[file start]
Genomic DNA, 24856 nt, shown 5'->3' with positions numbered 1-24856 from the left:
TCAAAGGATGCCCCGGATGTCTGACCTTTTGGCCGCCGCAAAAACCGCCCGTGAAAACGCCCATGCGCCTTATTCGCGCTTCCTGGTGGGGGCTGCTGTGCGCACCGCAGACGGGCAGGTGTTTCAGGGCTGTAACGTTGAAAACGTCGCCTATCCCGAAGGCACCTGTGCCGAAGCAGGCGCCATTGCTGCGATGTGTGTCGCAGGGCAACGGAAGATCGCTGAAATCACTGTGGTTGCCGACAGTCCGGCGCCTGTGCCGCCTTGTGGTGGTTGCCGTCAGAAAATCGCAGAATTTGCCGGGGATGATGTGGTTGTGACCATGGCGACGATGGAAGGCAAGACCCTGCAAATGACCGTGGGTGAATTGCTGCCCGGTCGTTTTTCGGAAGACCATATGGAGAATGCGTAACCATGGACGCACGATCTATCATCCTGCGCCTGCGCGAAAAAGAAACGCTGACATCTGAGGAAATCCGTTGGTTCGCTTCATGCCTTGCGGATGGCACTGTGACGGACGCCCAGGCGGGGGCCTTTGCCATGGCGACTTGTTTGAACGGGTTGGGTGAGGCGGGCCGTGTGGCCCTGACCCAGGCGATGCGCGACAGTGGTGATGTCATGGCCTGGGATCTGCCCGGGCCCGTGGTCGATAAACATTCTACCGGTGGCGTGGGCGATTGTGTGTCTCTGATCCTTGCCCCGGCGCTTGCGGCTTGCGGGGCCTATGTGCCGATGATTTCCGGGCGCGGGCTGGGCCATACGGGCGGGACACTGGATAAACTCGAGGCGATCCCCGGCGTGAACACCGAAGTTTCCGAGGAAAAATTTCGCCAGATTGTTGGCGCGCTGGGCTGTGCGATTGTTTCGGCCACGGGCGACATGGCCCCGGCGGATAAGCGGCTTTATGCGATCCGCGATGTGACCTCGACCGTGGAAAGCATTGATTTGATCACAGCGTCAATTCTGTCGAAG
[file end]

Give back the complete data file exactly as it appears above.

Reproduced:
Genomic DNA, 24856 nt, shown 5'->3' with positions numbered 1-24856 from the left:
TCAAAGGATGCCCCGGATGTCTGACCTTTTGGCCGCCGCAAAAACCGCCCGTGAAAACGCCCATGCGCCTTATTCGCGCTTCCTGGTGGGGGCTGCTGTGCGCACCGCAGACGGGCAGGTGTTTCAGGGCTGTAACGTTGAAAACGTCGCCTATCCCGAAGGCACCTGTGCCGAAGCAGGCGCCATTGCTGCGATGTGTGTCGCAGGGCAACGGAAGATCGCTGAAATCACTGTGGTTGCCGACAGTCCGGCGCCTGTGCCGCCTTGTGGTGGTTGCCGTCAGAAAATCGCAGAATTTGCCGGGGATGATGTGGTTGTGACCATGGCGACGATGGAAGGCAAGACCCTGCAAATGACCGTGGGTGAATTGCTGCCCGGTCGTTTTTCGGAAGACCATATGGAGAATGCGTAACCATGGACGCACGATCTATCATCCTGCGCCTGCGCGAAAAAGAAACGCTGACATCTGAGGAAATCCGTTGGTTCGCTTCATGCCTTGCGGATGGCACTGTGACGGACGCCCAGGCGGGGGCCTTTGCCATGGCGACTTGTTTGAACGGGTTGGGTGAGGCGGGCCGTGTGGCCCTGACCCAGGCGATGCGCGACAGTGGTGATGTCATGGCCTGGGATCTGCCCGGGCCCGTGGTCGATAAACATTCTACCGGTGGCGTGGGCGATTGTGTGTCTCTGATCCTTGCCCCGGCGCTTGCGGCTTGCGGGGCCTATGTGCCGATGATTTCCGGGCGCGGGCTGGGCCATACGGGCGGGACACTGGATAAACTCGAGGCGATCCCCGGCGTGAACACCGAAGTTTCCGAGGAAAAATTTCGCCAGATTGTTGGCGCGCTGGGCTGTGCGATTGTTTCGGCCACGGGCGACATGGCCCCGGCGGATAAGCGGCTTTATGCGATCCGCGATGTGACCTCGACCGTGGAAAGCATTGATTTGATCACAGCGTCAATTCTGTCGAAG